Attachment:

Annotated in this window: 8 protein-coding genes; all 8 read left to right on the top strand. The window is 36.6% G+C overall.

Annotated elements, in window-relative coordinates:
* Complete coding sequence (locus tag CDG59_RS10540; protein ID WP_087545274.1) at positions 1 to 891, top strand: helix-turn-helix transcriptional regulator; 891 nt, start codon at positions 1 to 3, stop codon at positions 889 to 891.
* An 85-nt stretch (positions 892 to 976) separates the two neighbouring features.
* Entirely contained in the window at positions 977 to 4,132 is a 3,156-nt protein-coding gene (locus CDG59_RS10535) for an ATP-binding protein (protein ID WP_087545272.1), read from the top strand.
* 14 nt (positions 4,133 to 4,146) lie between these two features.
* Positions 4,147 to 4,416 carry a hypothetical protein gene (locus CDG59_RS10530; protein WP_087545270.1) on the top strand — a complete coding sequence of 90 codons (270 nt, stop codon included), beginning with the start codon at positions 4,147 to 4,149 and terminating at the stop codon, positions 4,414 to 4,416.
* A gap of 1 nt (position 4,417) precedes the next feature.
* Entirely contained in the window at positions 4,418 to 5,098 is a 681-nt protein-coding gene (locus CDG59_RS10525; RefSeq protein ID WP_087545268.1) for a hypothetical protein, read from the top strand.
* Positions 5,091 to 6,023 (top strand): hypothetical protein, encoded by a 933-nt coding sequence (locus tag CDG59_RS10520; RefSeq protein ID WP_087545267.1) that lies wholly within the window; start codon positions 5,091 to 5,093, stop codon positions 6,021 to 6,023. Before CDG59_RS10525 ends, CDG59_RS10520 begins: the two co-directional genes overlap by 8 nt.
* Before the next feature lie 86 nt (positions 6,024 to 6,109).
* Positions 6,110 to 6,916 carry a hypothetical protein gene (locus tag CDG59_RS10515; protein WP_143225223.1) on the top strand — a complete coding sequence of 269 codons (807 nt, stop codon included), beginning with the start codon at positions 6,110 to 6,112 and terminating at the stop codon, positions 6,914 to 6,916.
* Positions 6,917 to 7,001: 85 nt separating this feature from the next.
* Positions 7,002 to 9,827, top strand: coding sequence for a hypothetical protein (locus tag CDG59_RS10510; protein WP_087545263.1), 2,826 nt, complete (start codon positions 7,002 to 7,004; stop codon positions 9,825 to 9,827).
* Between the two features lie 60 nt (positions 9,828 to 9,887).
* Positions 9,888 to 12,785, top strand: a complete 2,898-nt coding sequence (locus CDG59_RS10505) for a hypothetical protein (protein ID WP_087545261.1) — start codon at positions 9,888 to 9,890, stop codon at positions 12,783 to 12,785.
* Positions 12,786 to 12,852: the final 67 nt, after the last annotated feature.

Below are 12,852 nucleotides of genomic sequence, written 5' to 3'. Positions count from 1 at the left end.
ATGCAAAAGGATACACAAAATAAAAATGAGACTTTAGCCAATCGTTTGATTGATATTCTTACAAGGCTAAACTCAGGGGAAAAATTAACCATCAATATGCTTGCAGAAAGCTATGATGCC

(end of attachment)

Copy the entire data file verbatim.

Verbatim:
Annotated in this window: 8 protein-coding genes; all 8 read left to right on the top strand. The window is 36.6% G+C overall.

Annotated elements, in window-relative coordinates:
* Complete coding sequence (locus tag CDG59_RS10540; protein ID WP_087545274.1) at positions 1 to 891, top strand: helix-turn-helix transcriptional regulator; 891 nt, start codon at positions 1 to 3, stop codon at positions 889 to 891.
* An 85-nt stretch (positions 892 to 976) separates the two neighbouring features.
* Entirely contained in the window at positions 977 to 4,132 is a 3,156-nt protein-coding gene (locus CDG59_RS10535) for an ATP-binding protein (protein ID WP_087545272.1), read from the top strand.
* 14 nt (positions 4,133 to 4,146) lie between these two features.
* Positions 4,147 to 4,416 carry a hypothetical protein gene (locus CDG59_RS10530; protein WP_087545270.1) on the top strand — a complete coding sequence of 90 codons (270 nt, stop codon included), beginning with the start codon at positions 4,147 to 4,149 and terminating at the stop codon, positions 4,414 to 4,416.
* A gap of 1 nt (position 4,417) precedes the next feature.
* Entirely contained in the window at positions 4,418 to 5,098 is a 681-nt protein-coding gene (locus CDG59_RS10525; RefSeq protein ID WP_087545268.1) for a hypothetical protein, read from the top strand.
* Positions 5,091 to 6,023 (top strand): hypothetical protein, encoded by a 933-nt coding sequence (locus tag CDG59_RS10520; RefSeq protein ID WP_087545267.1) that lies wholly within the window; start codon positions 5,091 to 5,093, stop codon positions 6,021 to 6,023. Before CDG59_RS10525 ends, CDG59_RS10520 begins: the two co-directional genes overlap by 8 nt.
* Before the next feature lie 86 nt (positions 6,024 to 6,109).
* Positions 6,110 to 6,916 carry a hypothetical protein gene (locus tag CDG59_RS10515; protein WP_143225223.1) on the top strand — a complete coding sequence of 269 codons (807 nt, stop codon included), beginning with the start codon at positions 6,110 to 6,112 and terminating at the stop codon, positions 6,914 to 6,916.
* Positions 6,917 to 7,001: 85 nt separating this feature from the next.
* Positions 7,002 to 9,827, top strand: coding sequence for a hypothetical protein (locus tag CDG59_RS10510; protein WP_087545263.1), 2,826 nt, complete (start codon positions 7,002 to 7,004; stop codon positions 9,825 to 9,827).
* Between the two features lie 60 nt (positions 9,828 to 9,887).
* Positions 9,888 to 12,785, top strand: a complete 2,898-nt coding sequence (locus CDG59_RS10505) for a hypothetical protein (protein ID WP_087545261.1) — start codon at positions 9,888 to 9,890, stop codon at positions 12,783 to 12,785.
* Positions 12,786 to 12,852: the final 67 nt, after the last annotated feature.

Below are 12,852 nucleotides of genomic sequence, written 5' to 3'. Positions count from 1 at the left end.
ATGCAAAAGGATACACAAAATAAAAATGAGACTTTAGCCAATCGTTTGATTGATATTCTTACAAGGCTAAACTCAGGGGAAAAATTAACCATCAATATGCTTGCAGAAAGCTATGATGCC